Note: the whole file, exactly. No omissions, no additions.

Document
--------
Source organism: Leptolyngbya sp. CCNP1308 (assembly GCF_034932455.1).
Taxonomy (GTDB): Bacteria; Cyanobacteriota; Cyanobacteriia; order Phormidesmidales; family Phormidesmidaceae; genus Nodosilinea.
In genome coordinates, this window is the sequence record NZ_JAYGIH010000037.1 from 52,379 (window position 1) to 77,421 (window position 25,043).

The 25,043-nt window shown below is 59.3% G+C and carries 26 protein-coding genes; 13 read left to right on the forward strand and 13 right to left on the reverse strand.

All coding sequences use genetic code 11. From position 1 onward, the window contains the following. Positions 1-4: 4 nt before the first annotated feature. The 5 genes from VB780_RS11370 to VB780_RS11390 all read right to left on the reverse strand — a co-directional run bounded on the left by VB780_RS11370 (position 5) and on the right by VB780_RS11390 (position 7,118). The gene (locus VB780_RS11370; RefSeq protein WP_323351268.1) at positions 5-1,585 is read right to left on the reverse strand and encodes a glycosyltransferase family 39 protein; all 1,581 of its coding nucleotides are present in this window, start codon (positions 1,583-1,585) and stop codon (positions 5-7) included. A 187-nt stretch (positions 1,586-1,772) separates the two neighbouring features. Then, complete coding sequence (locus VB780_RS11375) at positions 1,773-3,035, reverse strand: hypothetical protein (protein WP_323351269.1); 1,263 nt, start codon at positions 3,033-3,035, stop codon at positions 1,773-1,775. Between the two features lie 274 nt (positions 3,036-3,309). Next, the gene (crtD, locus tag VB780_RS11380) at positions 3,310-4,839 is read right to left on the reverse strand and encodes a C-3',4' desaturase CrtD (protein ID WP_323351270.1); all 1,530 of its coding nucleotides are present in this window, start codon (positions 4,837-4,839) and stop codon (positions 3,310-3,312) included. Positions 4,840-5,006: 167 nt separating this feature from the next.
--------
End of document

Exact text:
Source organism: Leptolyngbya sp. CCNP1308 (assembly GCF_034932455.1).
Taxonomy (GTDB): Bacteria; Cyanobacteriota; Cyanobacteriia; order Phormidesmidales; family Phormidesmidaceae; genus Nodosilinea.
In genome coordinates, this window is the sequence record NZ_JAYGIH010000037.1 from 52,379 (window position 1) to 77,421 (window position 25,043).

The 25,043-nt window shown below is 59.3% G+C and carries 26 protein-coding genes; 13 read left to right on the forward strand and 13 right to left on the reverse strand.

All coding sequences use genetic code 11. From position 1 onward, the window contains the following. Positions 1-4: 4 nt before the first annotated feature. The 5 genes from VB780_RS11370 to VB780_RS11390 all read right to left on the reverse strand — a co-directional run bounded on the left by VB780_RS11370 (position 5) and on the right by VB780_RS11390 (position 7,118). The gene (locus VB780_RS11370; RefSeq protein WP_323351268.1) at positions 5-1,585 is read right to left on the reverse strand and encodes a glycosyltransferase family 39 protein; all 1,581 of its coding nucleotides are present in this window, start codon (positions 1,583-1,585) and stop codon (positions 5-7) included. A 187-nt stretch (positions 1,586-1,772) separates the two neighbouring features. Then, complete coding sequence (locus VB780_RS11375) at positions 1,773-3,035, reverse strand: hypothetical protein (protein WP_323351269.1); 1,263 nt, start codon at positions 3,033-3,035, stop codon at positions 1,773-1,775. Between the two features lie 274 nt (positions 3,036-3,309). Next, the gene (crtD, locus tag VB780_RS11380) at positions 3,310-4,839 is read right to left on the reverse strand and encodes a C-3',4' desaturase CrtD (protein ID WP_323351270.1); all 1,530 of its coding nucleotides are present in this window, start codon (positions 4,837-4,839) and stop codon (positions 3,310-3,312) included. Positions 4,840-5,006: 167 nt separating this feature from the next.